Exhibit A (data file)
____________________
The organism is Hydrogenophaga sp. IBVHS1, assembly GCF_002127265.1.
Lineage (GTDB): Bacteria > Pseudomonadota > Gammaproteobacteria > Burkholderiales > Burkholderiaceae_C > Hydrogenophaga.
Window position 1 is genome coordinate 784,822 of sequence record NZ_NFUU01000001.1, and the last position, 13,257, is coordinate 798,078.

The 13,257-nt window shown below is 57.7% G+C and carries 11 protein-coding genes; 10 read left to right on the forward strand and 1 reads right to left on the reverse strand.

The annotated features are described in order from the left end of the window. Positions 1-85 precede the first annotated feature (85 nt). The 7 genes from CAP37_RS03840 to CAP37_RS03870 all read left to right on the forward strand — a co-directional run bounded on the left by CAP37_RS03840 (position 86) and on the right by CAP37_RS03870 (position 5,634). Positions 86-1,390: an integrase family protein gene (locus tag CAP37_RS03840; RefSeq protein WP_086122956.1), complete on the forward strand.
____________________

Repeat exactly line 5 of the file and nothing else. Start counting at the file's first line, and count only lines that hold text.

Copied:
The annotated features are described in order from the left end of the window. Positions 1-85 precede the first annotated feature (85 nt). The 7 genes from CAP37_RS03840 to CAP37_RS03870 all read left to right on the forward strand — a co-directional run bounded on the left by CAP37_RS03840 (position 86) and on the right by CAP37_RS03870 (position 5,634). Positions 86-1,390: an integrase family protein gene (locus tag CAP37_RS03840; RefSeq protein WP_086122956.1), complete on the forward strand.